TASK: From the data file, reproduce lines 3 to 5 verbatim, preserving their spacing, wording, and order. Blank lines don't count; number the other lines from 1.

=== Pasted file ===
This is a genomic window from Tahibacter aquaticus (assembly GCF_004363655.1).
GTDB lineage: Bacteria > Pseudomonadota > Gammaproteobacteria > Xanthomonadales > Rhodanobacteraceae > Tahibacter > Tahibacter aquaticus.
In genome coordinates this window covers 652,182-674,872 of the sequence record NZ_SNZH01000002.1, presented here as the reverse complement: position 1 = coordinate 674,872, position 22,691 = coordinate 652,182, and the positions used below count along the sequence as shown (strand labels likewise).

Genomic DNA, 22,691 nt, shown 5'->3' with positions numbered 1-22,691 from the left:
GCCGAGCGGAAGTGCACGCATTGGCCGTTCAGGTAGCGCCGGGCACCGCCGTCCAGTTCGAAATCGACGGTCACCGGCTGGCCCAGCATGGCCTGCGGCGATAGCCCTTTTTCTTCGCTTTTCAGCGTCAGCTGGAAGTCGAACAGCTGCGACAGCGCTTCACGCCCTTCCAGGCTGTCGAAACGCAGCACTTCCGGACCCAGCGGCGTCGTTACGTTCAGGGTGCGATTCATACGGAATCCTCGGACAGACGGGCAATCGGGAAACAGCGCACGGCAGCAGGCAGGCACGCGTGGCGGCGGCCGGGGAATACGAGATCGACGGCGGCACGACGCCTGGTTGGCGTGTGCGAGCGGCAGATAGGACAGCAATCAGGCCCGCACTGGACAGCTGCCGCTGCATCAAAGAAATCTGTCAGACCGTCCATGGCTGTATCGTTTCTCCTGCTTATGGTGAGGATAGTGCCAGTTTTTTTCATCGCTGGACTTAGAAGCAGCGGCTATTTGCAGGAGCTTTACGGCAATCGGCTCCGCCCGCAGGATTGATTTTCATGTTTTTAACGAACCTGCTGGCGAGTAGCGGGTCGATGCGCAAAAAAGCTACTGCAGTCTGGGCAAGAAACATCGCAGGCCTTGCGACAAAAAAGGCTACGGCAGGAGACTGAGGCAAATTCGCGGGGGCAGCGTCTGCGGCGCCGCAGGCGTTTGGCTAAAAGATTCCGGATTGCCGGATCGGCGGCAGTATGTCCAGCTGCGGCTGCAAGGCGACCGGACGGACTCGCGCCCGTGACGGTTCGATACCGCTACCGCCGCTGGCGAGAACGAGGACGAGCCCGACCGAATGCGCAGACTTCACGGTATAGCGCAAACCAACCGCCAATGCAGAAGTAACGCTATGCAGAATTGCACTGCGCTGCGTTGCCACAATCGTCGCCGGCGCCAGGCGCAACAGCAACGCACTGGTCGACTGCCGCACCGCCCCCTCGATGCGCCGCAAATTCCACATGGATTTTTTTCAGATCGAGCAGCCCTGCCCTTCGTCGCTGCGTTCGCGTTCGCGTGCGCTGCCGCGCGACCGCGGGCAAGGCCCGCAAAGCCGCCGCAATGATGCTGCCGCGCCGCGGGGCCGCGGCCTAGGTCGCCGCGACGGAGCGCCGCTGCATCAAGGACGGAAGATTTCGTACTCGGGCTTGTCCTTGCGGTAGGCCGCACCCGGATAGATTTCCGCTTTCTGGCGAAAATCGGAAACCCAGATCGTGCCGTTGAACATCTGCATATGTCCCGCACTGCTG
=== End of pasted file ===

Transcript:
In genome coordinates this window covers 652,182-674,872 of the sequence record NZ_SNZH01000002.1, presented here as the reverse complement: position 1 = coordinate 674,872, position 22,691 = coordinate 652,182, and the positions used below count along the sequence as shown (strand labels likewise).

Genomic DNA, 22,691 nt, shown 5'->3' with positions numbered 1-22,691 from the left:
GCCGAGCGGAAGTGCACGCATTGGCCGTTCAGGTAGCGCCGGGCACCGCCGTCCAGTTCGAAATCGACGGTCACCGGCTGGCCCAGCATGGCCTGCGGCGATAGCCCTTTTTCTTCGCTTTTCAGCGTCAGCTGGAAGTCGAACAGCTGCGACAGCGCTTCACGCCCTTCCAGGCTGTCGAAACGCAGCACTTCCGGACCCAGCGGCGTCGTTACGTTCAGGGTGCGATTCATACGGAATCCTCGGACAGACGGGCAATCGGGAAACAGCGCACGGCAGCAGGCAGGCACGCGTGGCGGCGGCCGGGGAATACGAGATCGACGGCGGCACGACGCCTGGTTGGCGTGTGCGAGCGGCAGATAGGACAGCAATCAGGCCCGCACTGGACAGCTGCCGCTGCATCAAAGAAATCTGTCAGACCGTCCATGGCTGTATCGTTTCTCCTGCTTATGGTGAGGATAGTGCCAGTTTTTTTCATCGCTGGACTTAGAAGCAGCGGCTATTTGCAGGAGCTTTACGGCAATCGGCTCCGCCCGCAGGATTGATTTTCATGTTTTTAACGAACCTGCTGGCGAGTAGCGGGTCGATGCGCAAAAAAGCTACTGCAGTCTGGGCAAGAAACATCGCAGGCCTTGCGACAAAAAAGGCTACGGCAGGAGACTGAGGCAAATTCGCGGGGGCAGCGTCTGCGGCGCCGCAGGCGTTTGGCTAAAAGATTCCGGATTGCCGGATCGGCGGCAGTATGTCCAGCTGCGGCTGCAAGGCGACCGGACGGACTCGCGCCCGTGACGGTTCGATACCGCTACCGCCGCTGGCGAGAACGAGGACGAGCCCGACCGAATGCGCAGACTTCACGGTATAGCGCAAACCAACCGCCAATGCAGAAGTAACGCTATGCAGAATTGCACTGCGCTGCGTTGCCACAATCGTCGCCGGCGCCAGGCGCAACAGCAACGCACTGGTCGACTGCCGCACCGCCCCCTCGATGCGCCGCAAATTCCACATGGATTTTTTTCAGATCGAGCAGCCCTGCCCTTCGTCGCTGCGTTCGCGTTCGCGTGCGCTGCCGCGCGACCGCGGGCAAGGCCCGCAAAGCCGCCGCAATGATGCTGCCGCGCCGCGGGGCCGCGGCCTAGGTCGCCGCGACGGAGCGCCGCTGCATCAAGGACGGAAGATTTCGTACTCGGGCTTGTCCTTGCGGTAGGCCGCACCCGGATAGATTTCCGCTTTCTGGCGAAAATCGGAAACCCAGATCGTGCCGTTGAACATCTGCATATGTCCCGCACTGCTG